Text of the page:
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Age-related macular degeneration (AMD)

The macula is a small, but extremely important area located at the centre of the retina, the light-sensing tissue that lines the back of the eye. It is responsible for seeing fine details clearly.

Age-related macular degeneration (AMD) involves damage to the macula and affects central vision.

  • If you have AMD, you lose the ability to see fine details, both close-up and at a distance. This affects only your central vision.

    Your side, or peripheral, vision usually remains normal. For example, when people with AMD look at a clock, they can see the clock’s outline but cannot tell what time it is; similarly, they gradually lose the ability to recognise people’s faces.

  • There are two types of AMD.

    Most people (about 75%) have a form called “early” or “dry” AMD, which develops when there is a build-up of waste material under the macula and thinning of the retina at the macula. Most people with this condition have near normal vision or milder sight loss.

    A minority of patients with early (dry) AMD can progress to the vision-threatening forms of AMD called late AMD.

    The commonest form of late AMD is “exudative” or “wet” AMD. This occurs when abnormal blood vessels grow underneath the retina. These unhealthy vessels leak blood and fluid, which can prevent the retina from working properly.

    Eventually the bleeding and scarring can lead to severe permanent loss of central vision, but the eye is not usually at risk of losing all vision (going ‘blind’) as the ability to see in the periphery remains.

    There is a rarer form of late AMD called geographic atrophy, where vision is lost through severe thinning or even loss of the macula tissue without any leaking blood vessels.

  • Your consultant specialist will discuss your personalised treatment programme with you. However, below outlines the current treatment options available for AMD.

    At Moorfields Private, we provide intravitreal injections (injections into the eye) for wet AMD using a medicine called ranibizumab (also known as Lucentis, the brand name). Ranibizumab is one of a group of anti-VEGF medicines which, when injected into the eye on a regular basis, can stop the abnormal blood vessels growing, leaking and bleeding under the retina.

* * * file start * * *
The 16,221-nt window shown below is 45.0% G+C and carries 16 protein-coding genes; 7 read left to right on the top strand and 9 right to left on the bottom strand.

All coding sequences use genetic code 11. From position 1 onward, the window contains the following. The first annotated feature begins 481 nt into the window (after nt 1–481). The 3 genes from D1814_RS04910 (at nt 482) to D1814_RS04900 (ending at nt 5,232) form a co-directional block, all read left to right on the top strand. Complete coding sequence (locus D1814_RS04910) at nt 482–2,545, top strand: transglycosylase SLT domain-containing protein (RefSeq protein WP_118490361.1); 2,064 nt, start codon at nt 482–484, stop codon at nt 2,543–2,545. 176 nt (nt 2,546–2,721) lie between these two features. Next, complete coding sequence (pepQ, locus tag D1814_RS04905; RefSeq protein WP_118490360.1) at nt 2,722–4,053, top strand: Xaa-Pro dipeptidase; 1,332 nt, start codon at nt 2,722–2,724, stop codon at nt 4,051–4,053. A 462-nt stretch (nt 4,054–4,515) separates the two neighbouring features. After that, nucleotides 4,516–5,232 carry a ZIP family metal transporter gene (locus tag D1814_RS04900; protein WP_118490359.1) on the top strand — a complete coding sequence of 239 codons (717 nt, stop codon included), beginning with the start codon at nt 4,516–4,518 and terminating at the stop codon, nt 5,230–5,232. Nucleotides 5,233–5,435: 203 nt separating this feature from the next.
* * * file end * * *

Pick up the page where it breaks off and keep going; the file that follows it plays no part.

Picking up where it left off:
Most people with wet AMD need to have these injections several times a year. Laser treatment is also available for AMD, but is not effective for most cases.

    There is currently no treatment for dry AMD.

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Age-related macular degeneration (AMD) consultants

A picture of Mr Eric Ezra

Mr Eric Ezra


Consultant Ophthalmic Surgeon

A picture of Professor Adnan Tufail

Professor Adnan Tufail


Consultant Ophthalmic Surgeon

A picture of Mr Philip Hykin

Mr Philip Hykin


Consultant Ophthalmic Surgeon

A picture of Mr Niaz Islam

Mr Niaz Islam


Consultant Ophthalmic Surgeon

A picture of Miss Dawn Sim

Miss Dawn Sim


Consultant Ophthalmic Surgeon

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Mr David Bessant


Consultant Ophthalmic Surgeon

A picture of Mr Peter Addison

Mr Peter Addison


Consultant Ophthalmic Surgeon

A picture of Professor Michel Michaelides

Professor Michel Michaelides


Consultant Ophthalmic Surgeon

A picture of Mr Carlos Pavesio

Mr Carlos Pavesio


Consultant Ophthalmic Surgeon

A picture of Mr Bishwanath Pal

Mr Bishwanath Pal


Consultant Ophthalmic Surgeon

A picture of Miss Miriam Minihan

Miss Miriam Minihan


Consultant Ophthalmic Surgeon

A picture of Professor Lyndon Da Cruz

Professor Lyndon Da Cruz


Consultant Ophthalmic Surgeon

A picture of Mr Declan Flanagan

Mr Declan Flanagan


Consultant Ophthalmic Surgeon

A picture of Mr Robert Henderson

Mr Robert Henderson


Consultant Ophthalmic Surgeon

A picture of Mr Richard Andrews

Mr Richard Andrews


Consultant Ophthalmic Surgeon

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